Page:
Methane emissions reduce the radiative cooling effect of a subtropical estuarine mangrove wetland by half

Jiangong Liu, Yulun Zhou, Alex Valach, Robert Shortt, Kuno Kasak, Camilo Rey-Sanchez, Kyle S. Hemes, Dennis Baldocchi, Derrick Y.F. Lai*

*Corresponding author for this work

Research output: Contribution to JournalArticleAcademicpeer-review


The role of coastal mangrove wetlands in sequestering atmospheric carbon dioxide (CO2) and mitigating climate change has received increasing attention in recent years. While recent studies have shown that methane (CH4) emissions can potentially offset the carbon burial rates in low-salinity coastal wetlands, there is hitherto a paucity of direct and year-round measurements of ecosystem-scale CH4 flux (FCH4) from mangrove ecosystems. In this study, we examined the temporal variations and biophysical drivers of ecosystem-scale FCH4 in a subtropical estuarine mangrove wetland based on 3 years of eddy covariance measurements. Our results showed that daily mangrove FCH4 reached a peak of over 0.1 g CH4-C m−2 day−1 during the summertime owing to a combination of high temperature and low salinity, while the wintertime FCH4 was negligible. In this mangrove, the mean annual CH4 emission was 11.7 ± 0.4 g CH4-C m–2 year−1 while the annual net ecosystem CO2 exchange ranged between −891 and −690 g CO2-C m−2 year−1, indicating a net cooling effect on climate over decadal to centurial timescales. Meanwhile, we showed that mangrove FCH4 could offset the negative radiative forcing caused by CO2 uptake by 52% and 24% over a time horizon of 20 and 100 years, respectively, based on the corresponding sustained-flux global warming potentials. Moreover, we found that 87% and 69% of the total variance of daily FCH4 could be explained by the random forest machine learning algorithm and traditional linear regression model, respectively, with soil temperature and salinity being the most dominant controls. This study was the first of its kind to characterize ecosystem-scale FCH4 in a mangrove wetland with long-term eddy covariance measurements. Our findings implied that future environmental changes such as climate warming and increasing river discharge might increase CH4 emissions and hence reduce the net radiative cooling effect of estuarine mangrove forests.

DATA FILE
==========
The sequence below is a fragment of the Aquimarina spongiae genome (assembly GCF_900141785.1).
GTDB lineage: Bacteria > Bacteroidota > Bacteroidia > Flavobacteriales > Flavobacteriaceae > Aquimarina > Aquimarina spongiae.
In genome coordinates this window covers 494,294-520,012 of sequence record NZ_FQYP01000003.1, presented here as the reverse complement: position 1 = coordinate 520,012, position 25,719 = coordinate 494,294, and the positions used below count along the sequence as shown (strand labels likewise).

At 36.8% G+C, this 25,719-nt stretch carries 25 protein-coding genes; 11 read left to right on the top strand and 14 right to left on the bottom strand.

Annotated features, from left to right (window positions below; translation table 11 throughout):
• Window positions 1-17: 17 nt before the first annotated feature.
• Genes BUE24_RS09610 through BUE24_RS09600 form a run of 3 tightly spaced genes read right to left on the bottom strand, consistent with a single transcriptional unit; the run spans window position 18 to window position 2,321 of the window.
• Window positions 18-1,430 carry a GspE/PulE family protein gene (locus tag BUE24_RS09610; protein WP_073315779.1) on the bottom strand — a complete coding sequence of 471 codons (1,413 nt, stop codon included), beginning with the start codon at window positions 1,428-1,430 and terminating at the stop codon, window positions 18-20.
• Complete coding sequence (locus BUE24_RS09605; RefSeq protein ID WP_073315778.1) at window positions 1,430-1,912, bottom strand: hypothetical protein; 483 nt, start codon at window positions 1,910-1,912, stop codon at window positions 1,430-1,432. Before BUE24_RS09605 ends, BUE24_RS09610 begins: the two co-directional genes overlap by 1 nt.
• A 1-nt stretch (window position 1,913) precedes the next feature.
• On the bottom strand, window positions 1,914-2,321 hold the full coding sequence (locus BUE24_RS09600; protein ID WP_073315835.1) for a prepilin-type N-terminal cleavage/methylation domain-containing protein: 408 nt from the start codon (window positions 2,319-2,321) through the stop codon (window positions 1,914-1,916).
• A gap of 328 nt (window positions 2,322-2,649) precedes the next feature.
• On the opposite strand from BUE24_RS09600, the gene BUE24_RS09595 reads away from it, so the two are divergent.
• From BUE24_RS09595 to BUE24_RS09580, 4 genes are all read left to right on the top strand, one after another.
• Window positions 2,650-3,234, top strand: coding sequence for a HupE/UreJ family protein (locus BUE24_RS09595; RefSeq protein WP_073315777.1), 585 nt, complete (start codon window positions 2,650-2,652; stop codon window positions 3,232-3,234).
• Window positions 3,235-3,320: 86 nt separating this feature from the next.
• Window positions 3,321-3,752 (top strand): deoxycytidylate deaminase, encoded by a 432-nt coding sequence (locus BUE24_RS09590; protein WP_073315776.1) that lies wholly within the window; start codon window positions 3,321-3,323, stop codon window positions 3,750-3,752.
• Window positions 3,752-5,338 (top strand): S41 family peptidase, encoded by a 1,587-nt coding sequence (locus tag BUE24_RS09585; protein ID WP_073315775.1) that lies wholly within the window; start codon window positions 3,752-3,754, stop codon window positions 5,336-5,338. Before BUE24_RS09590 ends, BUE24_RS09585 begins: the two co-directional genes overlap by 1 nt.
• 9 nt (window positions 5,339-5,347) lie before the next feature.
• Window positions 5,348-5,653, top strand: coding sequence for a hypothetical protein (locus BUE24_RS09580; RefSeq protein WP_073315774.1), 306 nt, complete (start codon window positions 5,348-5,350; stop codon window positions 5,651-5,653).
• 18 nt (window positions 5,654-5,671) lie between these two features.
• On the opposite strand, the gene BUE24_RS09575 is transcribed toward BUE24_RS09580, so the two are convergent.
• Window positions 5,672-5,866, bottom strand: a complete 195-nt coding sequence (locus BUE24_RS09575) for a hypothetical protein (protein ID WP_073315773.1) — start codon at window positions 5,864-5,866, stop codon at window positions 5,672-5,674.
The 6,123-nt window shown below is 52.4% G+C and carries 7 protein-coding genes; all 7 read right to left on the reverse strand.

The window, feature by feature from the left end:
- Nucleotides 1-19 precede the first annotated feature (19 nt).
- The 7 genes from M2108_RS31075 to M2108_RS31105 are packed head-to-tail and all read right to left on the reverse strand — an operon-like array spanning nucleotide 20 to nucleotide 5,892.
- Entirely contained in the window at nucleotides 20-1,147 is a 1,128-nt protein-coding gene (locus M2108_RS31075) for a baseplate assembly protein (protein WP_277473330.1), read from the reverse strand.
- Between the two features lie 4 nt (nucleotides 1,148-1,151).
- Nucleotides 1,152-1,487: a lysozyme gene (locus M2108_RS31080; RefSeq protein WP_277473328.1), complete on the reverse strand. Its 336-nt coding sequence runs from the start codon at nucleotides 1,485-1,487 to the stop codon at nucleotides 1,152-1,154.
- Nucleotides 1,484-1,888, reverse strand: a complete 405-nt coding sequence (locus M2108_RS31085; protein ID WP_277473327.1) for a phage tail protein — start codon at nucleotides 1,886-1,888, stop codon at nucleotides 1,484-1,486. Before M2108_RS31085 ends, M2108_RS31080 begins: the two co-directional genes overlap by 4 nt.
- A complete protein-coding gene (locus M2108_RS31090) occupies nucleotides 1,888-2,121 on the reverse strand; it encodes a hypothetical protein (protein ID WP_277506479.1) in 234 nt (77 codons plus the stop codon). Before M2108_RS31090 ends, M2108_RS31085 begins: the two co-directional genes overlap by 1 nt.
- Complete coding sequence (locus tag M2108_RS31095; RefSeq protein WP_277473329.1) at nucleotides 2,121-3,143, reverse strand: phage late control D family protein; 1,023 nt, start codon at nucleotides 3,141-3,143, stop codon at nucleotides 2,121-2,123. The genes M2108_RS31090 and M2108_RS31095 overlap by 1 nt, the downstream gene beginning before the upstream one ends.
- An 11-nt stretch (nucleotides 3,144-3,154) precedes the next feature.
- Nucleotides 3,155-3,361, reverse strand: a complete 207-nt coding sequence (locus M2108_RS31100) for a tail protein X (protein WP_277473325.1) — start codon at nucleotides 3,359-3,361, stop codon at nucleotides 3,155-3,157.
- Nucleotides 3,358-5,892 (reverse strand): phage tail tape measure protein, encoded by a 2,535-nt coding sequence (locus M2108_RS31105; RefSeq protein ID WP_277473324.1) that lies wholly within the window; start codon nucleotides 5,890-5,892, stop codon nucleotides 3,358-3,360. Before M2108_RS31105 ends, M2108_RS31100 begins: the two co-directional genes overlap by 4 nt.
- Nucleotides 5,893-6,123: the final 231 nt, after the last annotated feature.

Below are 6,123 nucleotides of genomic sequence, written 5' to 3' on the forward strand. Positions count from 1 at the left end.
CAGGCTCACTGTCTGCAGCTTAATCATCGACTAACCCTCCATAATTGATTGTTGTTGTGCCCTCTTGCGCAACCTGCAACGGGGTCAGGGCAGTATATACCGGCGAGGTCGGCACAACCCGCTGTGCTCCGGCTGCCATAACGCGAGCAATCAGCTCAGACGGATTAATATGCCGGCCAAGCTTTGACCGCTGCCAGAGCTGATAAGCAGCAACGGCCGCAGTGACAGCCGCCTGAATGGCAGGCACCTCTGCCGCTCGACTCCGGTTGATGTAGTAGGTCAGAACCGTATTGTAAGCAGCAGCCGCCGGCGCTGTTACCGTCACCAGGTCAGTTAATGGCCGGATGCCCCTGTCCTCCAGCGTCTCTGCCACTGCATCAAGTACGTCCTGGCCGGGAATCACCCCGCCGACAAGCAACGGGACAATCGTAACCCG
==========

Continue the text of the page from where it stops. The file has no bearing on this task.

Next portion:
Original languageEnglish
Pages (from-to)4998-5016
Number of pages19
JournalGlobal Change Biology
Issue number9
Publication statusPublished - 1 Sep 2020
Externally publishedYes


  • carbon emissions
  • coastal wetland
  • eddy covariance
  • global warming potential
  • greenhouse gas
  • mangrove
  • methane
  • random forest


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